I don’t want to begrudge anyone’s opinion of not wanting guns around; it’s a personal choice. But what I have a problem with is people making false or ignorant claims on national TV as if they’re an authority (which he is not), proposing to take away a freedom I enjoy because they don’t enjoy it, exploiting a tragedy to push a political agenda, and quite frankly, advancing that agenda during a venue where it’s inappropriate.

Being a gun owner who loves the stress-relief target shooting can often bring, I was quite annoyed. Had I been NBC’s CEO, Bob would have been shown the door. It was irresponsible and unprofessional to say the least. I’m not calling for him to be fired, that’s for NBC to decide; but I would like to think Bob should have known better and NBC would expect and demand better from its talent.

NFL: Kansas City Chiefs at Pittsburgh Steelers
Javon Belcher

So let’s start to think logically about what Bob said. He insinuated that but not for the purchase of a hand gun, that Javon Belcher and his wife would be alive today. In theory, Bob is saying that this couple was otherwise happy and harbored no ill will towards each other. But then Belcher bought a gun, and for reasons solely motivated by Belcher owning that gun, he committed murder, then suicide.

Does that seem as ridiculous to you as it does to me? I hope so, because it is. What evidence does Costas have to demonstrate that if Belcher didn’t have a gun, he would not have used a knife? What would have prevented him from bludgeoning her to death with any other random household item?

They had marital issues coupled with what appears to be mental issues with Belcher. He had spent the evening with another woman the night before, after all, yet seemed to have a problem with his wife going out to a concert without him. Then of course he settled the argument by murdering her, then himself. Perfectly stable minds don’t do that. So let’s lay the blame where it belongs, a decline in someone’s state of mind.

The fact is Bob Costas had an opportunity to offer condolences to a grieving family, which to some extent he did. But then he ruined that moment by advancing an agenda and exploiting a tragedy.

Let me give you an example that might explain why this is so irksome. Imagine a wife losing a husband to heart failure. Let’s assume that he wasn’t exactly a health and fitness nut, but instead he just enjoyed life the best he knew how, ate what he wanted, did what he wanted, and lived with the consequences. Then imagine someone coming up to his wife and said, “I’m very sorry for your loss. But you know, if your husband had eaten better and exercised more, he’d still be alive.”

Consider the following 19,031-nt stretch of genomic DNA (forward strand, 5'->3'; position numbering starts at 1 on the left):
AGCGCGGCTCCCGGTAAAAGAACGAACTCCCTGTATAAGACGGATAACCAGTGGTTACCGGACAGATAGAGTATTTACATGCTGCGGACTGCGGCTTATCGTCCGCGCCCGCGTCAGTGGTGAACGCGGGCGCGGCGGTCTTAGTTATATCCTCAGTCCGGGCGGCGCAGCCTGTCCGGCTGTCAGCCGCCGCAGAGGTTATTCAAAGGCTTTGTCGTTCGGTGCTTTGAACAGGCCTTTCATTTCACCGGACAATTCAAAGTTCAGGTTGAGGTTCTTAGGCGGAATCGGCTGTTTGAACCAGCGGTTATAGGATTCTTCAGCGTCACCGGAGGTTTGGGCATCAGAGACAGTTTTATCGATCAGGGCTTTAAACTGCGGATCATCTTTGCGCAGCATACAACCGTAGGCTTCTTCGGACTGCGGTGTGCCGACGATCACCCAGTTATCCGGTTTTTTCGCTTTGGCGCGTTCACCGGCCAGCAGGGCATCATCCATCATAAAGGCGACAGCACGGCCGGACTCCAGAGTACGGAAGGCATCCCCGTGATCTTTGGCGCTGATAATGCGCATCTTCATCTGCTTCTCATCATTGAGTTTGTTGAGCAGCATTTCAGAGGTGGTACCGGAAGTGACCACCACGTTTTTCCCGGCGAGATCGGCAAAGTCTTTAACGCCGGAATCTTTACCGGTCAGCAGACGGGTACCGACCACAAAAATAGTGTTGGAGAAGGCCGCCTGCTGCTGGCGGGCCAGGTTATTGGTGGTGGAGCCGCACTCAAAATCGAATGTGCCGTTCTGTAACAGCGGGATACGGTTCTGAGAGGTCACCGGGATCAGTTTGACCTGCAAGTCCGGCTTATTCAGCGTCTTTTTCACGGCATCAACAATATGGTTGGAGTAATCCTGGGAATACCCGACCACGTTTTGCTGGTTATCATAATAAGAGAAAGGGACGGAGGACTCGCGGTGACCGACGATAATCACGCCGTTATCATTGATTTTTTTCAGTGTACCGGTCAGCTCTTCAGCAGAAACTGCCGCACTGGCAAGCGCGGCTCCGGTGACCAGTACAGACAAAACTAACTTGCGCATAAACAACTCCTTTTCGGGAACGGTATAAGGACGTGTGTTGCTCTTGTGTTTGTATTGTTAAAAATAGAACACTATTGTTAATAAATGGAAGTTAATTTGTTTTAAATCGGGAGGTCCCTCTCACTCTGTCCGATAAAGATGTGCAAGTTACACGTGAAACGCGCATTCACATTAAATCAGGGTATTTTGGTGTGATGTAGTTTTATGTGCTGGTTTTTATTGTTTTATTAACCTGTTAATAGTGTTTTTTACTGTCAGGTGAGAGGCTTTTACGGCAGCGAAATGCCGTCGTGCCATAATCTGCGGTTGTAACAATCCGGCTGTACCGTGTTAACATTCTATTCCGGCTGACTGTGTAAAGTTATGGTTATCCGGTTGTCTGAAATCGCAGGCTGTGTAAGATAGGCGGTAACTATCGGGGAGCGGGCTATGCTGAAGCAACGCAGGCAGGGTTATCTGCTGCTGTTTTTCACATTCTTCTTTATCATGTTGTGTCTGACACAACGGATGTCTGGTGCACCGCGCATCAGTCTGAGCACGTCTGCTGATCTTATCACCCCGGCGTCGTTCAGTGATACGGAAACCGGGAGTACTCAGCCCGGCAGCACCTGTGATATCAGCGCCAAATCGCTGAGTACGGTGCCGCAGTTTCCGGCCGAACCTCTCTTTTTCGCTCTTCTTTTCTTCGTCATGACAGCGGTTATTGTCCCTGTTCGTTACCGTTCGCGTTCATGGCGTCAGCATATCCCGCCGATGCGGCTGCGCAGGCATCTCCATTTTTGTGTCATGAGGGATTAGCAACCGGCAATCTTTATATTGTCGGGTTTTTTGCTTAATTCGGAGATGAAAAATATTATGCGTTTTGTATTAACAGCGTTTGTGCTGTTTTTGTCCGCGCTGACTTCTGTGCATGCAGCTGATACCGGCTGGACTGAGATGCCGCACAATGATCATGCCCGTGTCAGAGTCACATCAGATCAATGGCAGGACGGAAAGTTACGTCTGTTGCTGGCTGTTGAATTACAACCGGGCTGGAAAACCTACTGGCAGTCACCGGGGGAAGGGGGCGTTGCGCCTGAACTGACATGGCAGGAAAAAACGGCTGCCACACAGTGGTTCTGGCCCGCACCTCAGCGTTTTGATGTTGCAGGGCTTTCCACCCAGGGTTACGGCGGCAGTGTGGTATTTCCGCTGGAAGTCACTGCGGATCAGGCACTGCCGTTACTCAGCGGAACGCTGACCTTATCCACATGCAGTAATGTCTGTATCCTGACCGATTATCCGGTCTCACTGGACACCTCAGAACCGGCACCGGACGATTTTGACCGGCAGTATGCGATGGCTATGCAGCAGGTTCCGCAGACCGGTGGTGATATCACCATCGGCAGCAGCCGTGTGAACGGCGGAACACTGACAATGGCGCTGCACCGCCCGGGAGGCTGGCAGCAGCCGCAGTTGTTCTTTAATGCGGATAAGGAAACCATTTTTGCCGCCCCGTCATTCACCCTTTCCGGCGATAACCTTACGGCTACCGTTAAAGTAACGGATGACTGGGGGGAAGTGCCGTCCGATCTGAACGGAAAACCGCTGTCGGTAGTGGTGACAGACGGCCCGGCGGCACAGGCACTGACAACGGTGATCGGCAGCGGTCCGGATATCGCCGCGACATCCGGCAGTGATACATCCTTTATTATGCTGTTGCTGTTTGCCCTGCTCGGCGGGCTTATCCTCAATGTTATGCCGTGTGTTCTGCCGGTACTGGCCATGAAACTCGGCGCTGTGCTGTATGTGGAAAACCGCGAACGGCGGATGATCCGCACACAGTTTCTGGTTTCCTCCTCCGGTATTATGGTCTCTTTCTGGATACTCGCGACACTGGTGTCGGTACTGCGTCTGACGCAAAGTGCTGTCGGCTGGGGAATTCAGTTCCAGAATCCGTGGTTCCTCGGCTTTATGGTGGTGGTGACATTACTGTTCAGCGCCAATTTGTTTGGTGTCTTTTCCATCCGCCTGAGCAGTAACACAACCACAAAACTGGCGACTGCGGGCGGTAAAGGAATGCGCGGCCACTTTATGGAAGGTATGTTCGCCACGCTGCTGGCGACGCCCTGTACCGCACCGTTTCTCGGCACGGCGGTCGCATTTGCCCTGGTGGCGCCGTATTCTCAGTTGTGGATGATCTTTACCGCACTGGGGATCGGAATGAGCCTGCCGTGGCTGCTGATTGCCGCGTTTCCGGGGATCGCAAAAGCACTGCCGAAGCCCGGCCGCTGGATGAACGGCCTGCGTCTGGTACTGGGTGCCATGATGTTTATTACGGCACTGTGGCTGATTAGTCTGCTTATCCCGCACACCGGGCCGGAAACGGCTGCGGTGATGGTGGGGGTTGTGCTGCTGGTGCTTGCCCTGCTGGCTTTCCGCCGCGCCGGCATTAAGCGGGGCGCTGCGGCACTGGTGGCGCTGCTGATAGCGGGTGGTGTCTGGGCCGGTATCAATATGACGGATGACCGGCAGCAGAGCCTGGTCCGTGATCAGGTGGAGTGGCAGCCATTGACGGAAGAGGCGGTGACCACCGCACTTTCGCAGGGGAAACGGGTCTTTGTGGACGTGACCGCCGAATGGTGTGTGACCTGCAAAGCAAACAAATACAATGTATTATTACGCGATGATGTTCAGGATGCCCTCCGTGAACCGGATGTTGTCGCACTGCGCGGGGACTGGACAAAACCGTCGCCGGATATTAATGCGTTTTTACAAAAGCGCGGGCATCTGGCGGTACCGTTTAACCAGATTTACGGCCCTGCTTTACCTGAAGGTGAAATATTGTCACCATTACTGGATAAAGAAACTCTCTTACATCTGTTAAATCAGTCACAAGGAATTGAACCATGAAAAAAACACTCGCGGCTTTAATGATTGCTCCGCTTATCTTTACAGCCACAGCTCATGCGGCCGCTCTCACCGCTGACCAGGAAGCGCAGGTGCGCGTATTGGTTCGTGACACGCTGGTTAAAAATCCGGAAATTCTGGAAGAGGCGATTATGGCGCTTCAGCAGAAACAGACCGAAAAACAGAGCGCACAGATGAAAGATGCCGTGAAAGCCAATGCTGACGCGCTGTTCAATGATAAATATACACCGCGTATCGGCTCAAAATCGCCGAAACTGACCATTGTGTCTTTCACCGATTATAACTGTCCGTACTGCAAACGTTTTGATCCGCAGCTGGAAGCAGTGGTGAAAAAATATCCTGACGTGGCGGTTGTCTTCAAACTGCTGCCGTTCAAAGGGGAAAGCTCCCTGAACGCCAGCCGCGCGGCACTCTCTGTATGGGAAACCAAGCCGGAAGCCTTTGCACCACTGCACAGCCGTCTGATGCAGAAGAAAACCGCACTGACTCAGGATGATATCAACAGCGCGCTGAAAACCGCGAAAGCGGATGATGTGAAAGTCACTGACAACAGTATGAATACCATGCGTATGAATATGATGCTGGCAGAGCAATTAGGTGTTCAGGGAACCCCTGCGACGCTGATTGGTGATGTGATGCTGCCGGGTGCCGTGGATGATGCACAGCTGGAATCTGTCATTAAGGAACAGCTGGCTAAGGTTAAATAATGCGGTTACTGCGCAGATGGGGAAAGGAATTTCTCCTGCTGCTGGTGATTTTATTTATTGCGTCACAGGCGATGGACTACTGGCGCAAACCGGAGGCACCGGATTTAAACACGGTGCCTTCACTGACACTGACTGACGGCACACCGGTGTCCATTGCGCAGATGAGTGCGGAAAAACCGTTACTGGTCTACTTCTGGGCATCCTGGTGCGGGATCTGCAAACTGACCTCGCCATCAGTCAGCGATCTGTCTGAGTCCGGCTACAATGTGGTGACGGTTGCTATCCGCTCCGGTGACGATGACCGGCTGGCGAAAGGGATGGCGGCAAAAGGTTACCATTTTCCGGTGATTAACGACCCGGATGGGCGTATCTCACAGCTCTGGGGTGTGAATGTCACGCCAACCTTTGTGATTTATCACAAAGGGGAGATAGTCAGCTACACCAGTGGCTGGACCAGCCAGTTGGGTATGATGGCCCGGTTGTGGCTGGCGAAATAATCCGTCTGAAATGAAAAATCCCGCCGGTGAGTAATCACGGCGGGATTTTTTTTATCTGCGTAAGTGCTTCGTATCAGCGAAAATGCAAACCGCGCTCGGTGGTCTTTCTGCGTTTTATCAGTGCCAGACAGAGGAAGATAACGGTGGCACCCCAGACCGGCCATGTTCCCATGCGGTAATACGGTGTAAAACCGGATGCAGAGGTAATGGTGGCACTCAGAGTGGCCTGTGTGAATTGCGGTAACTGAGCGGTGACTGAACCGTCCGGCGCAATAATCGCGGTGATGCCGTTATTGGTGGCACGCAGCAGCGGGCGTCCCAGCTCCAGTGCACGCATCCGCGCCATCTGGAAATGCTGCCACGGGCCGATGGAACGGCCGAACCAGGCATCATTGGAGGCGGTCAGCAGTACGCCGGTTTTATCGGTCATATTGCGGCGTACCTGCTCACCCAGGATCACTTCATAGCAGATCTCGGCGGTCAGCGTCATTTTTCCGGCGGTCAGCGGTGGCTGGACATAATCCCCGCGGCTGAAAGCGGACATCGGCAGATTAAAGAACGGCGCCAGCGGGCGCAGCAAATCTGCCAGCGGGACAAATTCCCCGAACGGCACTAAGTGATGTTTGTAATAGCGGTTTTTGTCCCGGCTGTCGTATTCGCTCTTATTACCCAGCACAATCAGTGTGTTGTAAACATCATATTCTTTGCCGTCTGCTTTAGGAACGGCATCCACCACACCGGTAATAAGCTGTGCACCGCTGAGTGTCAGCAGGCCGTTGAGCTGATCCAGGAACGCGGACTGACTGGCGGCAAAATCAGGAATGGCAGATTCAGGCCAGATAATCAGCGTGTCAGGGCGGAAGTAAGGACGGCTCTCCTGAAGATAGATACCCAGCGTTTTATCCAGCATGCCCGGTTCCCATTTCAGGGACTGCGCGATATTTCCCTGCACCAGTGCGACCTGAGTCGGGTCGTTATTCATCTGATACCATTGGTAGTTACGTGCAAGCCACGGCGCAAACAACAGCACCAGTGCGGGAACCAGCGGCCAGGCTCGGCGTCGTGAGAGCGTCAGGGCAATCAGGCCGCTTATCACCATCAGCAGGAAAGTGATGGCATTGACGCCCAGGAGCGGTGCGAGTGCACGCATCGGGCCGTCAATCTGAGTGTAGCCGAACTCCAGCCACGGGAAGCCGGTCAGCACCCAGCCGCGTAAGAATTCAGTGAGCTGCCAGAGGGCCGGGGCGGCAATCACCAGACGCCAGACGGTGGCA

I’d be furious, and I’m sure any one of  you would be equally upset as well. That’s in essence what Bob did. When a tragedy occurs, you just offer condolences, not advice, and you definitely don’t proselytize.

But back to guns. blog3I own guns for two reasons. While I do not hunt, I do love target shooting. But more importantly, if someone enters my house with ill intent, I’m not calling 911 to help me, I’m calling 911 to come pick up the body. Maybe they were there just to steal my TV, but I’m not interested in risking my life by blowing my cover and asking their intent—they’re simply going down.  That’s why we have things like the Castle Doctrine and Stand-Your-Ground legislation. If we are to be a free nation, we can never be expected to cede our life, liberty, and property to anyone who wishes to take it unlawfully.

If we are serious about reducing crime, we need to discuss the reduction of laws that incite violent crime. Here’s a hint: every law that the vice squad enforces is part and parcel for most violent crime. Get rid of those laws, and much like the repeal of prohibition, violent crime goes down. It should come as no surprise that people get violent when you take away their freedom.

blog4
Dr. Michael Shermer

Believe it or not however, as Dr. Michael Shermer suggests, studies show that as mankind evolves, violence continues to decrease all around the world anyway. So while the news leads you to believe things are getting worse, studies show they just aren’t. I believe that this decrease in violence is proportionate to the continued downfalls around the world of tyrannies, theocracies, and any other form of government that doesn’t have freedom at its core.

Let me ask you a theoretical question. You are feeling kind of frisky and you decide you want to pick a fight with someone, so you pick any random guy standing around. Now imagine that guy had a holster with a gun in it, are you feeling just as frisky now? Assuming you’re not suicidal, I imagine not. Therefore, we know that guns often thwart violence, because people rarely mess with someone carrying one—even if they carry one themselves. It’s just the theory of mutually assured destruction on a smaller scale.

The fact is, we will never have all the facts because there are no studies to show all of the crimes that didn’t happen because a would-be-attacker got spooked by the would-be-victim being armed.

Our forefathers were immensely thoughtful when writing the Constitution and there is nothing there by accident. The right to bear arms was very important to them because while “We the people” hire police to protect us, that doesn’t mean that we assign them the authority to be the only ones who can protect us. Our own protection starts with us.US Constitution

So forgive me Mr. Costas, but if you’re not going to think your statements through, do the scientific study, or at least research other science; you might want to learn to bite your tongue before you voice support for infringing upon our Constitutional rights. A majority of us don’t appreciate it.